Sometimes a single tragedy reveals the things we worry about in silence. This week 22-month-old Tamryn Klapheke died of malnutrition and dehydration at her Dyess Air Force Base home during her father’s deployment. Her mother Tiffany Klapheke, 21, is jailed facing three felony counts of injury to a child. A donation fund for the surviving sisters Taber Lee, 3, and Tatum, six months, has already been set up online by the stepgrandmother.
More than 200 readers commented on the story SpouseBuzz in just 24 hours. Managing Editor Amy Bushatz and I were struck by the themes that came up again and again in the readers comments.
This story resonated with our female readers. Only four respondents of the first 208 revealed that they were male. Again and again, female readers remembered their own deployments and how very lonely and isolating that experience can be.
Yet our readers were torn. On one hand, the readers expressed concern for the toddler, the sisters and the father of the child. Many had compassion mixed with vexation for the 21-year-old mom who already had three kids.
On the other hand military spouses expressed a strong value for protecting our children no matter the circumstances. We have a zero tolerance policy toward letting our children down. Della, a Marine wife of 20+ years, wrote, “When our military men are gone, we find the strength needed to first take care of our children … and then things @ home … long before we consider ourselves. That’s a Military Wife!”
But just pulling ourselves up by our bootstraps doesn’t always work. In dealing with troubled families like the Klaphekes, our readers came up with five important ideas we want to share with you.
1. Military life is a choice. Readers agreed that there are many resources available to spouses in military life. You have to have enough willpower to seek that help yourself. Many readers concurred with Mel who wrote, “No one is obligated to make sure that you can get through your day. No one is obligated to carry your load when you need a break … we all have challenges to overcome and we all have a responsibility to ourselves and to those we love to be the best we can be.”
2. Chronic depression makes getting help difficult. Many readers mentioned that they, too, had suffered from depression — the kind that makes it hard to see that anything could help. Ann Erik noted, “Severe chronic depression can be just as debilitating as a physical injury. Maybe even more as it affects your motivation, judgment, and ability to organize your thoughts. For a person suffering from severe depression, figuring out who to contact for help can seem like climbing a mountain.”
3. The current system doesn’t work perfectly. Even with all of the programs and services available to military families, many readers said that the system doesn’t work the way it is now and that too many people fall through the cracks. Readers said that they efficacy of the system depended on the individual command. One of the most common responses was, “I haven’t been contacted once.” Only one Navy wife did say that she got consistent calls from the “IA Lady” who she said was “her angel.’ (So good on you IA Lady, whoever you are.)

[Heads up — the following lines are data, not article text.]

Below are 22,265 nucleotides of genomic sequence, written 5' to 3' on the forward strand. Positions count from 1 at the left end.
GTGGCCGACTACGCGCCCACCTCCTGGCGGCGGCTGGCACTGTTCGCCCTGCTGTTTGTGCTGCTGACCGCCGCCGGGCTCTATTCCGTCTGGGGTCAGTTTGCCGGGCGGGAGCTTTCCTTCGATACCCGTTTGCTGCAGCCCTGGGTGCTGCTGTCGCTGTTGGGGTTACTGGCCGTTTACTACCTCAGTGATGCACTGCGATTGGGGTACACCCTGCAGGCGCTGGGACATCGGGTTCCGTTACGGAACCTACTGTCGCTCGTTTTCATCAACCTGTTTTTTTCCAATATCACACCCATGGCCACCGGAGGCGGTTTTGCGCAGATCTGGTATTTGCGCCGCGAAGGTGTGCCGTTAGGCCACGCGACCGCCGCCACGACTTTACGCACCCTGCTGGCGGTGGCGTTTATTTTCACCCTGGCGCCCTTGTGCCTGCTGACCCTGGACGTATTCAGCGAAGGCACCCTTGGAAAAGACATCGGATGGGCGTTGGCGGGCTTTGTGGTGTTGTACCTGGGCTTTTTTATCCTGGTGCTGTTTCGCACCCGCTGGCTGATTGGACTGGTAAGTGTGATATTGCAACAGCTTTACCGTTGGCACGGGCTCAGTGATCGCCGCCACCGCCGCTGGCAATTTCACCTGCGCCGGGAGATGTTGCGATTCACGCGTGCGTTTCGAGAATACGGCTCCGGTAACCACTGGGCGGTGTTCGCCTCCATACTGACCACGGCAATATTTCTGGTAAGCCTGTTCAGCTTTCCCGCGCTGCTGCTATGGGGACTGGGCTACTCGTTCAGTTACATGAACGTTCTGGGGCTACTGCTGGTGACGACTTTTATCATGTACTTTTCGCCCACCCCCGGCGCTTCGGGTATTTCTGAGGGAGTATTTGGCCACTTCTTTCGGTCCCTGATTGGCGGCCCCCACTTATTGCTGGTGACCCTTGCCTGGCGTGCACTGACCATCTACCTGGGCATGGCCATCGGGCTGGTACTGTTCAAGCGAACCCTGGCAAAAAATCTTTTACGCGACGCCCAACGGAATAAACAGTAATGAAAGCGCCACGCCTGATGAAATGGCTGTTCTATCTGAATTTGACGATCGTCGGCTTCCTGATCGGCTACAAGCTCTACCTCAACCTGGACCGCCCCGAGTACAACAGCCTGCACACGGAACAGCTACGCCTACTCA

4. People who need services most do not use them. The most troubling theme we read was from the many helping professionals and command team members who responded to the story. They expressed frustration at the fact that they have so much to offer, but that people don’t use the services because a) individuals are not capable of identifying what they need; b) individuals are deliberately hiding a problem due to pride or fear; and/or c) some service members do not want their families within the scope of the command. You can lead a horse to water but you cannot make him drink — without overstepping his right to privacy.
5. Not enough volunteers step forward. Some readers pointed out how much the command already has to do before and during without being expected to individually seek out family members. Some thought that those who wanted someone to call them should step forward and be the callers themselves. Said Lane, “Wives/spouses don’t want to get involved because of all the back-biting and rumor mills. Senior spouses (like me) are done trying and there is the occasional husband who doesn’t give his wife’s info. You cannot force people to attend, even though some would benefit. To blame this family’s unit is insane.”
Agreed. And to ignore the needs of our own is not part of the military ethos. There is not an easy answer to the Klapheke tragedy. Nothing we say will bring back that 22-month-old child.
Yet I can’t help but see in these letters from our readers that we military families are indeed a community. We fight the good fight. We think through old solutions and think up new solutions. We keep working toward a time in which all spouses are competent. All servicemembers come home. All babies sleep peacefully in their beds at night — warm, dry, happy, safe.